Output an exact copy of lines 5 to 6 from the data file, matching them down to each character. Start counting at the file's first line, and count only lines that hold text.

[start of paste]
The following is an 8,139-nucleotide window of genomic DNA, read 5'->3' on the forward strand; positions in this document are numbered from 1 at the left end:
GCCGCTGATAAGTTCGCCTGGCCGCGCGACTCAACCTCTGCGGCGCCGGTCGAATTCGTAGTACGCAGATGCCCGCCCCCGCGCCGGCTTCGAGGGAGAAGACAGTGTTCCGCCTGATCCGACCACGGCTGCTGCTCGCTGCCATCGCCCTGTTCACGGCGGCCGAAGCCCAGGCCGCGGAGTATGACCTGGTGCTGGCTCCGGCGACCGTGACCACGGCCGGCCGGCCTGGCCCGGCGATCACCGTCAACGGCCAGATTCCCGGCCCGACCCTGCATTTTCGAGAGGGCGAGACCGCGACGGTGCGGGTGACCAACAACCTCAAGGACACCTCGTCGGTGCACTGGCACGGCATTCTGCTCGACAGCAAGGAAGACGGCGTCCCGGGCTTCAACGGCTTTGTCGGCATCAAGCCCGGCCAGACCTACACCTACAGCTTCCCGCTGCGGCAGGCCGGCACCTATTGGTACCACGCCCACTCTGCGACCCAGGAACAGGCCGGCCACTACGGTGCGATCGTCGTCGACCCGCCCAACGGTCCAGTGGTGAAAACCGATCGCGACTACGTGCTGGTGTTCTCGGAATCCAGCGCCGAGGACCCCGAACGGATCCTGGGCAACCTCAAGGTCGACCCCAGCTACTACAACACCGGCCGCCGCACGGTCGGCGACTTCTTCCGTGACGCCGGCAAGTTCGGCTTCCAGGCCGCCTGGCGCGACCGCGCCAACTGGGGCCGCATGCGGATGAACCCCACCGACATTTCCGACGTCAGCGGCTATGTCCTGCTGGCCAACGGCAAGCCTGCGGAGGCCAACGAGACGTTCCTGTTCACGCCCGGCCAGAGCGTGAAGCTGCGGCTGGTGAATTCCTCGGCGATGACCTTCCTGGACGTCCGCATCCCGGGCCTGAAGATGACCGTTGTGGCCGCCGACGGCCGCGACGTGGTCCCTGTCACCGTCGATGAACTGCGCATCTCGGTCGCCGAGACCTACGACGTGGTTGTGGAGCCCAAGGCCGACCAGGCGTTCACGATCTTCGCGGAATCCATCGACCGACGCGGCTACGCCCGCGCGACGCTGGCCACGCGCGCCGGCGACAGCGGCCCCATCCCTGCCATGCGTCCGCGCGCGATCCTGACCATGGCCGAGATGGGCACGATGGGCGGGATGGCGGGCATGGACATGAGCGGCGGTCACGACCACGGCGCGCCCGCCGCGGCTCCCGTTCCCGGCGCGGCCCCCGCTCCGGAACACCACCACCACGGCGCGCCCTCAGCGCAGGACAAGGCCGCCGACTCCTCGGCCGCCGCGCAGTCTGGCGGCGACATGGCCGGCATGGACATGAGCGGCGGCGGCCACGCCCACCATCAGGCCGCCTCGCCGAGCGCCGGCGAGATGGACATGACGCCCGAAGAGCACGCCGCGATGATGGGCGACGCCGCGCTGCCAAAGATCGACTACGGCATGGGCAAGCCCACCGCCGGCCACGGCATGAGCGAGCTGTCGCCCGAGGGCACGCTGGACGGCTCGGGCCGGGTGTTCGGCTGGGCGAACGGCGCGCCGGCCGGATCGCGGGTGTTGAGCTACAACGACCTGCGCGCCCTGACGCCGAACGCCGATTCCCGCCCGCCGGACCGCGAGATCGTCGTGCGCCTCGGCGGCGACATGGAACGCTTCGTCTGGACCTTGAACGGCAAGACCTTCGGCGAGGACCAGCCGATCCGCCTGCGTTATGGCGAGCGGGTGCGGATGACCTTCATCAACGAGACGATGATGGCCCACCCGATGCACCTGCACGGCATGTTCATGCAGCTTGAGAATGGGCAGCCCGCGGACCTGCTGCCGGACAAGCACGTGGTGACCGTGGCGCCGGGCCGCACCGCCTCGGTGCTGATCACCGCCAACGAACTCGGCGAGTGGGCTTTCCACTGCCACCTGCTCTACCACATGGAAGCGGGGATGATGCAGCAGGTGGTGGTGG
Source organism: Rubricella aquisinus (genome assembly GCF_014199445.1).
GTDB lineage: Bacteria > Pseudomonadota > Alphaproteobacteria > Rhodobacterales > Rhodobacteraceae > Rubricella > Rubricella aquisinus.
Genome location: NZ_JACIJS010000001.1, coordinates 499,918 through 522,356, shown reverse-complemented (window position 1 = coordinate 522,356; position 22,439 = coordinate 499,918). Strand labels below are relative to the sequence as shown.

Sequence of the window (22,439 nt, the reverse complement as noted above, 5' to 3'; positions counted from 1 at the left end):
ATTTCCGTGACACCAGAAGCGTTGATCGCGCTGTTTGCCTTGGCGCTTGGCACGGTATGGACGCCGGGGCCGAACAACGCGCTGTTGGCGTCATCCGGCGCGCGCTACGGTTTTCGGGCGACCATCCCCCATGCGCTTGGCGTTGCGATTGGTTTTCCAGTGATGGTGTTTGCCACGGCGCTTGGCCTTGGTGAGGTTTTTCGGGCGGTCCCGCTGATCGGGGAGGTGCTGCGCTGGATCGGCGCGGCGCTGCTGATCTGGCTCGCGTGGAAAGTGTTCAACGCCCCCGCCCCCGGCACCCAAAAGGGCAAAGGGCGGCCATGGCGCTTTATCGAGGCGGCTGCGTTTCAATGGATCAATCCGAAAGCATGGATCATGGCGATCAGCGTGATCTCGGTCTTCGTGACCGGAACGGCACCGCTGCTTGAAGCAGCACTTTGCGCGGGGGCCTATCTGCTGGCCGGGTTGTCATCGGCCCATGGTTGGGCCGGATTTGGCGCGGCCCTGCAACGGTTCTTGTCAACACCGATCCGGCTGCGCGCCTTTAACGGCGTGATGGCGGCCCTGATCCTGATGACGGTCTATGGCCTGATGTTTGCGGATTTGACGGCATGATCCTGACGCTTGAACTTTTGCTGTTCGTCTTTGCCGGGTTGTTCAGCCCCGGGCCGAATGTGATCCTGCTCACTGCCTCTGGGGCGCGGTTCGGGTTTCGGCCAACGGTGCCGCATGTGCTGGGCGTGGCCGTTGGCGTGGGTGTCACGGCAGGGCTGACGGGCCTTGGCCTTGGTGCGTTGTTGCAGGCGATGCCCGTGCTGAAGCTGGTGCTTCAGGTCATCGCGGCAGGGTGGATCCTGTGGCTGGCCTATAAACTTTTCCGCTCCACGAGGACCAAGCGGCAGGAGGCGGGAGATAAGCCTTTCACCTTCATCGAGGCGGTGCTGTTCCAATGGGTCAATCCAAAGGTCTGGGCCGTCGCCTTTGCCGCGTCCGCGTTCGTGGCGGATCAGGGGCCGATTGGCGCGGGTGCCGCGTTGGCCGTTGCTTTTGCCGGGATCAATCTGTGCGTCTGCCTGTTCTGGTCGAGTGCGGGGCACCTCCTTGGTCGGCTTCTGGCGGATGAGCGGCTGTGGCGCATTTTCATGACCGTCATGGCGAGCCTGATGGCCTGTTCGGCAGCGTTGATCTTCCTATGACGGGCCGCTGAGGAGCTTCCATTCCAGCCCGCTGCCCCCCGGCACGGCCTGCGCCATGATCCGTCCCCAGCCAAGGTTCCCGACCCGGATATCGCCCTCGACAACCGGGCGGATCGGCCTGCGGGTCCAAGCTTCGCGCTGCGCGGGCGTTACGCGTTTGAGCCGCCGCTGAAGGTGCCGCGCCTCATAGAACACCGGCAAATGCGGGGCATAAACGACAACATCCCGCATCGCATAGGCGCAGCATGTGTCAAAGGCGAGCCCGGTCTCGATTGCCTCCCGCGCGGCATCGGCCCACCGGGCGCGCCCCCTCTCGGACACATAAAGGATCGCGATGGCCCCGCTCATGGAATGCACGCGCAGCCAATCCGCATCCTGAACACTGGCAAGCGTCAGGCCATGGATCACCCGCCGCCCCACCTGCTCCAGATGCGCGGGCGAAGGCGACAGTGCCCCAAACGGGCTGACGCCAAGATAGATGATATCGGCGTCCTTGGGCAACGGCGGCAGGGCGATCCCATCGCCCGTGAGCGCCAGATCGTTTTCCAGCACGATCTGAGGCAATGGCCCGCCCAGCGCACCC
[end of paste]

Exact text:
Genome location: NZ_JACIJS010000001.1, coordinates 499,918 through 522,356, shown reverse-complemented (window position 1 = coordinate 522,356; position 22,439 = coordinate 499,918). Strand labels below are relative to the sequence as shown.

Sequence of the window (22,439 nt, the reverse complement as noted above, 5' to 3'; positions counted from 1 at the left end):